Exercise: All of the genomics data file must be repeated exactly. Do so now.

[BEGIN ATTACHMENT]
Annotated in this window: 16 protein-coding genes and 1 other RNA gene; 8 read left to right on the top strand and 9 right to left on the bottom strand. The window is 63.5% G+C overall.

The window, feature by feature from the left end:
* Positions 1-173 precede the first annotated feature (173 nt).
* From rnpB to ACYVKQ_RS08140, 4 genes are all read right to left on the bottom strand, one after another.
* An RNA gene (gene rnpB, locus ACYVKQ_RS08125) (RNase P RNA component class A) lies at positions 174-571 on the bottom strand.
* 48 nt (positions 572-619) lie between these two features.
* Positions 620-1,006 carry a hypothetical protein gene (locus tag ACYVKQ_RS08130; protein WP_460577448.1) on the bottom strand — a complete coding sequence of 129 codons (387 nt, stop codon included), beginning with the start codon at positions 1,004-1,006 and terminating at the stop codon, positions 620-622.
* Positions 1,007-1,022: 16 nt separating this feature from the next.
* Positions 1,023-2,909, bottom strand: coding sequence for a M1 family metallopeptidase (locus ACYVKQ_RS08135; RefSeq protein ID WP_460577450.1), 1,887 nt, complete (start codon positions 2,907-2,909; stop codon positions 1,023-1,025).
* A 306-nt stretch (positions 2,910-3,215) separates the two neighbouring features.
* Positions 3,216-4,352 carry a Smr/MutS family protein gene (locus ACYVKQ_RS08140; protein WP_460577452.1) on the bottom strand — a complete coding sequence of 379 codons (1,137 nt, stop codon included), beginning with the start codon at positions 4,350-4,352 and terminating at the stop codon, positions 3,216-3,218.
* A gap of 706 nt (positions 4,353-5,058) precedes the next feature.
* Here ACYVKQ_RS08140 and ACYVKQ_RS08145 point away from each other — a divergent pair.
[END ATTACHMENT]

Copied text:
Annotated in this window: 16 protein-coding genes and 1 other RNA gene; 8 read left to right on the top strand and 9 right to left on the bottom strand. The window is 63.5% G+C overall.

The window, feature by feature from the left end:
* Positions 1-173 precede the first annotated feature (173 nt).
* From rnpB to ACYVKQ_RS08140, 4 genes are all read right to left on the bottom strand, one after another.
* An RNA gene (gene rnpB, locus ACYVKQ_RS08125) (RNase P RNA component class A) lies at positions 174-571 on the bottom strand.
* 48 nt (positions 572-619) lie between these two features.
* Positions 620-1,006 carry a hypothetical protein gene (locus tag ACYVKQ_RS08130; protein WP_460577448.1) on the bottom strand — a complete coding sequence of 129 codons (387 nt, stop codon included), beginning with the start codon at positions 1,004-1,006 and terminating at the stop codon, positions 620-622.
* Positions 1,007-1,022: 16 nt separating this feature from the next.
* Positions 1,023-2,909, bottom strand: coding sequence for a M1 family metallopeptidase (locus ACYVKQ_RS08135; RefSeq protein ID WP_460577450.1), 1,887 nt, complete (start codon positions 2,907-2,909; stop codon positions 1,023-1,025).
* A 306-nt stretch (positions 2,910-3,215) separates the two neighbouring features.
* Positions 3,216-4,352 carry a Smr/MutS family protein gene (locus ACYVKQ_RS08140; protein WP_460577452.1) on the bottom strand — a complete coding sequence of 379 codons (1,137 nt, stop codon included), beginning with the start codon at positions 4,350-4,352 and terminating at the stop codon, positions 3,216-3,218.
* A gap of 706 nt (positions 4,353-5,058) precedes the next feature.
* Here ACYVKQ_RS08140 and ACYVKQ_RS08145 point away from each other — a divergent pair.